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On my trip to South America, I stopped at a Colombian coffee plantation to get an in-depth understanding of what it takes to grow and distribute good coffee. Not only that, I took 2 separate coffee museum tours in Peru.
From the plants, the equipment used, and the people growing this remarkable little bean, my tours were one of the highlights of my trip. I’ll try and explain the process the best I can.
The beans are grown on bushes that generally have about a 20 year growing span. Since coffee is actually a berry, you have to pick the ripe, bright red or yellow ones and separate the beans.
The berry is first put into a pulping machine to grind the berries. The grinder has little holes that catch the bean while the pulp is ground away.
The next process is to ferment the beans in water to soften the remnants of the berry on the bean. When the farmer thinks the beans are ready, they’re washed with water to get any berry residue off the bean. After this stage, the bean is pretty brittle.
To harden them up, the bean is dried by the sun for 2-3 days. My guide said that sometimes they stay in the drying process for a week if it’s really humid. Good coffee takes time!
Not every bean is useable, either. Some can wither and blacken while others are too green and have to be meticulously sorted out to get ready for roasting.
Most roasting machines are giant tumblers that roast the beans to an exact temperature and color.
They generally have a small tube in the tumbler that catches samples to make sure it’s roasted to the highest standards.
Then, the beans are shot into a big basin with an agitator spinning around while instantly getting enveloped in cold water as they’re dropping.
The beans are so hot at this point that as soon as water makes contact with the bean, it’s instantly cooled down and the water evaporates. The agitator in the basin spins the beans around to make sure it drops to room temperature efficiently.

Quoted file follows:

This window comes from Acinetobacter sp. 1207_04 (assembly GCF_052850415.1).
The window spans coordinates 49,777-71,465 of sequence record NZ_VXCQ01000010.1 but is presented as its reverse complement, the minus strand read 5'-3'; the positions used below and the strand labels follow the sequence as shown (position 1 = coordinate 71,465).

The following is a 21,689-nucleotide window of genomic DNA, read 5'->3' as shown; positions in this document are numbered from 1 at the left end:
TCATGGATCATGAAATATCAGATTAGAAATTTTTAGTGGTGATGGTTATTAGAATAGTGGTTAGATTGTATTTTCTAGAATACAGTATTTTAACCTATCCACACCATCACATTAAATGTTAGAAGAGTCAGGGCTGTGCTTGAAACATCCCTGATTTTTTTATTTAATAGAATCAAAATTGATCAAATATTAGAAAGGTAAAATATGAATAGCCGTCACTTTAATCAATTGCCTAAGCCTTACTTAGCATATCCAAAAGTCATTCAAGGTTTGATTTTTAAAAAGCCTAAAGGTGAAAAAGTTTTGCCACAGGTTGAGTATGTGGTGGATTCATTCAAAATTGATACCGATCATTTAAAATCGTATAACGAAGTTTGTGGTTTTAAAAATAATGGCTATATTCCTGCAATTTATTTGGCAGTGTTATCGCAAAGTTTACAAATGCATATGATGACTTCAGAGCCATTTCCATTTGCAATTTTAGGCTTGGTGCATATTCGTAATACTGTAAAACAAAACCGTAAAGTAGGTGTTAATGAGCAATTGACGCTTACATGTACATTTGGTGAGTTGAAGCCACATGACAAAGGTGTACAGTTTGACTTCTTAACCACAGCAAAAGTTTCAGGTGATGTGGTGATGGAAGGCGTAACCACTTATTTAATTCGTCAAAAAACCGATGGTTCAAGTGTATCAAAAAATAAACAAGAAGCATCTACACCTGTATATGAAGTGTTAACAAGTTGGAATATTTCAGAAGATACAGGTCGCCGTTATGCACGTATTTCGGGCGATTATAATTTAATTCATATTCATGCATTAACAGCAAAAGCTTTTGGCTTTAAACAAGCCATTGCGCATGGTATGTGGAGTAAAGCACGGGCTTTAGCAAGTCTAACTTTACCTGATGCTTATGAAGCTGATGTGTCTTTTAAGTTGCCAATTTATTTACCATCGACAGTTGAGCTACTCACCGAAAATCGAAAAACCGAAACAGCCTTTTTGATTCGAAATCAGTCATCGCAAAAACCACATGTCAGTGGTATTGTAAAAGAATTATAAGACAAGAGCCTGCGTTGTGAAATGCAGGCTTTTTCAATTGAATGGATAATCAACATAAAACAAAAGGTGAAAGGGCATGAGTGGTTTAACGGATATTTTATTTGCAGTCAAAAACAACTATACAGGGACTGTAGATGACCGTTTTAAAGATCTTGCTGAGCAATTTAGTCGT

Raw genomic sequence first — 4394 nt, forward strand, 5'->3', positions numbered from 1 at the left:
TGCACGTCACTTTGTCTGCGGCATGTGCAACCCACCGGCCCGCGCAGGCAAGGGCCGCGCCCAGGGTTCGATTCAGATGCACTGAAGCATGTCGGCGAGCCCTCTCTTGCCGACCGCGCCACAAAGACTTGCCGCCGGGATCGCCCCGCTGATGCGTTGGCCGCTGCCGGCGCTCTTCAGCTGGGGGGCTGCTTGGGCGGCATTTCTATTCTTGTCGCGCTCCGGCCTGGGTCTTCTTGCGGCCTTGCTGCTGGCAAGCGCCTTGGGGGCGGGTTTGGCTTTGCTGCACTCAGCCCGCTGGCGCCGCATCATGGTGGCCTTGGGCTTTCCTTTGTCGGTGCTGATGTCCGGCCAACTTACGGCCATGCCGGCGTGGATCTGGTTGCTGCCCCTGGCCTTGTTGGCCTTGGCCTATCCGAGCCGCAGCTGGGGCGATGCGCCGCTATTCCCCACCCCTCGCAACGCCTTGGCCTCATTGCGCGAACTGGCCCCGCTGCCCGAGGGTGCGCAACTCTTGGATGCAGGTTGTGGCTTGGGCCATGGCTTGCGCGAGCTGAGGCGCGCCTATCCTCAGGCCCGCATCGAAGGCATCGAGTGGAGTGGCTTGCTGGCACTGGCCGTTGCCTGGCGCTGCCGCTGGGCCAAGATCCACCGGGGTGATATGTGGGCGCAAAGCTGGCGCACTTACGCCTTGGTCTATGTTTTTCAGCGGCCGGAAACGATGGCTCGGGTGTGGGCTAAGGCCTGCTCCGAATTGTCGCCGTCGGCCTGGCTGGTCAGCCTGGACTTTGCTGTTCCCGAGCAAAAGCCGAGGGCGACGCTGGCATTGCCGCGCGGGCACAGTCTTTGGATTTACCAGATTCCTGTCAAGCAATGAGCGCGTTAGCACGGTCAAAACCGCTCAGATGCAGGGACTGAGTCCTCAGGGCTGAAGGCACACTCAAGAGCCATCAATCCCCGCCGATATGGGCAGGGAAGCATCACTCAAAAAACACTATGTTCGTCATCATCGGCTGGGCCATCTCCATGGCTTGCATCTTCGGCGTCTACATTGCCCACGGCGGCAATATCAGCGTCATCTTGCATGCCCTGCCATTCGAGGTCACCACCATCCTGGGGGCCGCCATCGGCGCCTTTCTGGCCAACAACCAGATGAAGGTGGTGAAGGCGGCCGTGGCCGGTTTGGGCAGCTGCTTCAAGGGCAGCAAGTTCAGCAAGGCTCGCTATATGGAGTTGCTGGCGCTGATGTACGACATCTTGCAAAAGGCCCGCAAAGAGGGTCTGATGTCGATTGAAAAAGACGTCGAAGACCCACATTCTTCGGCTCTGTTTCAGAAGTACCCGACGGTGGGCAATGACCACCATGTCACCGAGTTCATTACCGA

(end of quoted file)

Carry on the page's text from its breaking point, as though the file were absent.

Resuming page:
The coffee beans are now officially considered ready for being consumed. They’re generally sent to manufacturing plants to be packaged and shipped all over the world.
When I was at the plantation, I was lucky enough to get a side-by-side comparison of good coffee and bad coffee. They showed me high-quality beans that have been grown to very lofty standards against beans that a local farmer produced that were for mass production (I’m talking to you Starbucks).
The smells, color, texture after it was ground, and taste were eye-opening for me.
The representative from the plantation that gave me the tour also showed me a few techniques and tricks to give you a good cup of coffee out of the beans you’re using.
I’ll post another article on those mentioned techniques, as I’d prefer to do an instructional article instead of an informative article on the subject.
Saying the coffee industry is huge is definitely an understatement. I’ve found conflicting data to say how significant the agricultural reach of this small bean is but it’s consistently ranked in the top 5 legal commodities in the world.
America imports 4 billion USD of coffee alone every year and considering Hawaii is the only legitimate place in America to actually produce coffee, that number isn’t surprising.
The small coffee plantation I traveled to in Colombia and the museums in Peru all respectively sold me some of their good quality coffee to travel home with. I used most of the Peruvian coffee in Utah but I brought all the coffee from Colombia down with me to Antarctica to enjoy strictly once a week on my day off.
Since I’ve scoured the internet looking for the specific coffee brand that my pleasant little plantation in Colombia produced with no luck, I generally can recommend my favorite coffee from the States. Koa Coffee brand produces 100% Kona coffee, one of the purest, best tasting strands of coffee I know of and is produced in the small strip of land in Hawaii known as the Kona District.
Arabica is the type of coffee Kona is derived from but the mineral-rich volcanic soil and mild environment makes for extremely ideal growing conditions, giving it a unique taste. In fact, Kona was given the title of “America’s best coffee” from Forbes.
Though I guess it is worth mentioning that there is only competition in other parts of Hawaii. That’s the only place with enough temperate conditions to actually grow good coffee.
This means the Kona region is really only in competition with other parts of Hawaii. Still, only 1% of the coffee production in the world is Kona coffee, which makes it pretty rare.
I didn’t grow up with coffee in my life, as my mother didn’t drink it so she never had it around. I quickly learned that drinking coffee was a helluva lot healthier for you than drinking caffeine-riddled sodas, which is why I switched.
My journey through South America helped me understand coffee and it’s influence on many different cultures, too. Everybody I met in South America that’s associated with the coffee industry have all rivaled my general enthusiasm about anything related to food, which surprised me.
I guess when you work for a coffee plantation or museums to help understand the industry, you would too. Drinking the coffee all day with a bunch of tourists probably helps, too 🙂
Let me know what your favorite coffee brands are in the comments below! I’ll do some research on them to see how they stack up against my favorite brands and possibly order some for myself.